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Beer and Pub Taxation — [James Gray in the Chair]

Part of the debate – in Westminster Hall at 3:31 pm on 5th February 2020.

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Photo of Jonathan Gullis Jonathan Gullis Conservative, Stoke-on-Trent North 3:31 pm, 5th February 2020

I thank my hon. Friend Mike Wood for securing this important debate. Pubs form the iron core of British culture. Whether we are going for a Beck’s Blue in January, sneaking in a swift half on a Sunday with our mates, or soaking up the sun and spilling out on to the pavements at five minutes past 5 on an idle summer afternoon, pubs facilitate a strong sense of community and act as a social fabric across the country. They are indispensable.

In Stoke-on-Trent North, Kidsgrove and Talke, we are the proud home of the Titanic brewery, which has benefited from small breweries relief. Titanic is a local, family-run success story; as its website boasts, the brothers Keith and Dave Bott went from brewing

“7 barrels to over 4 million pints a year”.

Is that not the Conservative vision: family, passion and the entrepreneurial spirit to be the change we want to see in the world? How then can it be right that Titanic’s tax contributions are more than Amazon’s corporation tax, and 10% of what Facebook pays? I want to see more entrepreneurial spirit. I want this Government to make it easier for breweries, landlords, business owners and punters. There are three ways in which that could be done, many of which have been touched on already.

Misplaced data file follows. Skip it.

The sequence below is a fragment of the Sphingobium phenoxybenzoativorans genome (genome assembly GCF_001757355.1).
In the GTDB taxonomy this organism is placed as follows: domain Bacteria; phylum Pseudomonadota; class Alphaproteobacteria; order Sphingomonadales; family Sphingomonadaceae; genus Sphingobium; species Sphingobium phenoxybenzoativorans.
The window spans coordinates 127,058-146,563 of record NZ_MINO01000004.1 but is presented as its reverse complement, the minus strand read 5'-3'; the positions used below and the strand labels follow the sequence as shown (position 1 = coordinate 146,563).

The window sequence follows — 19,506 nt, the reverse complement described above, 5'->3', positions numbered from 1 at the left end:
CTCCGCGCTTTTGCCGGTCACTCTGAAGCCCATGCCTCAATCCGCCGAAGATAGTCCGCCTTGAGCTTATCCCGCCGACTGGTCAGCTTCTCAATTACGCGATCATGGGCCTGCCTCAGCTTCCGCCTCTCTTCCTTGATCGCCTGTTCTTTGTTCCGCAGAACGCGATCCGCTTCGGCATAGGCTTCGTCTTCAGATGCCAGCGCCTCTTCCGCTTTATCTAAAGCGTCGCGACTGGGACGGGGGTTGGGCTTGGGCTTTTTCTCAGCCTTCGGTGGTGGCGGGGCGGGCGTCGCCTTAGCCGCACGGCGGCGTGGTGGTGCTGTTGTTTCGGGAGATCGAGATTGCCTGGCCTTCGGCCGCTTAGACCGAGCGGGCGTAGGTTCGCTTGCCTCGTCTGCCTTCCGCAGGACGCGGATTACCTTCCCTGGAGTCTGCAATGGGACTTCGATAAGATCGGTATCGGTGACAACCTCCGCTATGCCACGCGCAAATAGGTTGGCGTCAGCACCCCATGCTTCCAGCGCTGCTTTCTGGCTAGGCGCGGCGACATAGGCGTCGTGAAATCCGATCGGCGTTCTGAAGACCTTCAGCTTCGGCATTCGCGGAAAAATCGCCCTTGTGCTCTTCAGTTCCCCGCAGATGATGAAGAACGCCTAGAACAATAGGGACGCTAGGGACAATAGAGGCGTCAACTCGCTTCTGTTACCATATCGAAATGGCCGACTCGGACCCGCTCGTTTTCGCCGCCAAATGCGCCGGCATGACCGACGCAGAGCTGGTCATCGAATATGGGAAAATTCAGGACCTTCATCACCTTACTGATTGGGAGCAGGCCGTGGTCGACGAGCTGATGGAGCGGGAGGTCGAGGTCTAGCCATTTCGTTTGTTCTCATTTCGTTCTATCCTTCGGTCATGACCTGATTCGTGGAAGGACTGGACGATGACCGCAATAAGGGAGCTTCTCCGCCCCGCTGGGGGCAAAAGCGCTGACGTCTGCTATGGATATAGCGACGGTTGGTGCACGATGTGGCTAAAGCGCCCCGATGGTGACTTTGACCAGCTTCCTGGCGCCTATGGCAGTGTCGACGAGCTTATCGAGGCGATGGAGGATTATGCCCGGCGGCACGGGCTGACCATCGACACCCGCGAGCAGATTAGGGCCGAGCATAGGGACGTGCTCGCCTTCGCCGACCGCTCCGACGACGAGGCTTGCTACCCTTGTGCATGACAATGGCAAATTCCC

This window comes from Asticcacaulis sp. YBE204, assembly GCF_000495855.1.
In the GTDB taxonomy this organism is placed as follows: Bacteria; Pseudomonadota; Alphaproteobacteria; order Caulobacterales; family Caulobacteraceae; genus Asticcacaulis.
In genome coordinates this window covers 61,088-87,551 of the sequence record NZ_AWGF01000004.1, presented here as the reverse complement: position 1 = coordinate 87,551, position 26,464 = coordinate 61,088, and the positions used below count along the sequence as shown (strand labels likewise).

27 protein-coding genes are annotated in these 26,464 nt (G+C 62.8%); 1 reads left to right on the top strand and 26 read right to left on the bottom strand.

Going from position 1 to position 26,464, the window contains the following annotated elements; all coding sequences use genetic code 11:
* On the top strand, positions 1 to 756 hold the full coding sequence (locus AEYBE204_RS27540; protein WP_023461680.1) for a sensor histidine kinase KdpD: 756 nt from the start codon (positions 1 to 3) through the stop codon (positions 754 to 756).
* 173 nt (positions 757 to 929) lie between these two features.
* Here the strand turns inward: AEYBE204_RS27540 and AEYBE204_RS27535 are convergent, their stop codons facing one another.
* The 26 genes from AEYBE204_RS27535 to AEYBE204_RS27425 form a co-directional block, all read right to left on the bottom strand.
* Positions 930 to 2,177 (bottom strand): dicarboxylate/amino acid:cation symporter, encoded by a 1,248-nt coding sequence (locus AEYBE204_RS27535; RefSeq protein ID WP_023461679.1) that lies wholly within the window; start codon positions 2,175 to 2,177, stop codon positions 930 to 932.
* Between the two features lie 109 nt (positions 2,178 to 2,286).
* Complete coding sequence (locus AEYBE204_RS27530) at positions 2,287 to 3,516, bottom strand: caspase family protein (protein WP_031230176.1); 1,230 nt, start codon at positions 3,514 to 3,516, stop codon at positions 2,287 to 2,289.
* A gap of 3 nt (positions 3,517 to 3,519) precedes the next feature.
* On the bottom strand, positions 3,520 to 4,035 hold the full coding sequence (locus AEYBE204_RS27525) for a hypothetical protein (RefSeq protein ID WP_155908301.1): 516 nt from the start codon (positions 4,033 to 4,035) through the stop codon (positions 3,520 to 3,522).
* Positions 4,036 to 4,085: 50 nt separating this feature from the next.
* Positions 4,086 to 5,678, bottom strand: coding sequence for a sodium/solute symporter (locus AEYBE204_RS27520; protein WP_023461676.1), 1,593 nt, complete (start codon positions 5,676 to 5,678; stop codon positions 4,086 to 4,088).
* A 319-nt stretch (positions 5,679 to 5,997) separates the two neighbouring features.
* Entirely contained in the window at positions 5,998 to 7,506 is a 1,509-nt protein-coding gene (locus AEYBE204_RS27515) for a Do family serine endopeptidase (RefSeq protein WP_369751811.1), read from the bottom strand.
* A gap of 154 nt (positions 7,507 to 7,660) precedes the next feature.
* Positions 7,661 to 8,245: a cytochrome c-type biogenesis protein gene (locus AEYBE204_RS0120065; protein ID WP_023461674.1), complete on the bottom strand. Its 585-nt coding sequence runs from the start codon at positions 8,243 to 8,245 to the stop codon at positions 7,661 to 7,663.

First, we need to establish a long-term, sustainable model for business rates. If a pub wants to expand, or a new starter wishes to get on the property ladder to become a publican, that investment in a site is immediately taxed through business rates. Secondly, we must reduce beer duty. We have one of the highest rates of beer duty across the continent, and I want this Government to take advantage of our release from EU regulations and provide relief to pubs by lowering beer duty.

Thirdly, small breweries relief is a fantastic scheme, and I very much support its principal aim. Currently, a 50% reduction in beer duty is offered to all breweries that produce under 5,000 hectolitres per annum. However, there is a harmful cliff edge for breweries that go above that amount. Increasing the threshold for the volume of beer produced per annum will relieve all brewers of some extra cost, while removing a barrier to growth, investment and the creation of employment opportunities. Just under 900 people in Stoke-on-Trent North, Kidsgrove and Talke are already the beneficiaries of those opportunities.

Pubs are so important in Stoke-on-Trent North, Kidsgrove and Talke that on the day of recent general election the Foaming Quart was part pub and part polling station. As I have said, pubs are the very fabric of our society. I have been busy working hard on behalf of pubs in my constituency, nominating them for national and regional awards, and I am scheduled to hold my first pub surgery soon. I am grateful to have had the opportunity to speak in this important debate, and I hope that more help will be offered to publicans and brewers alike.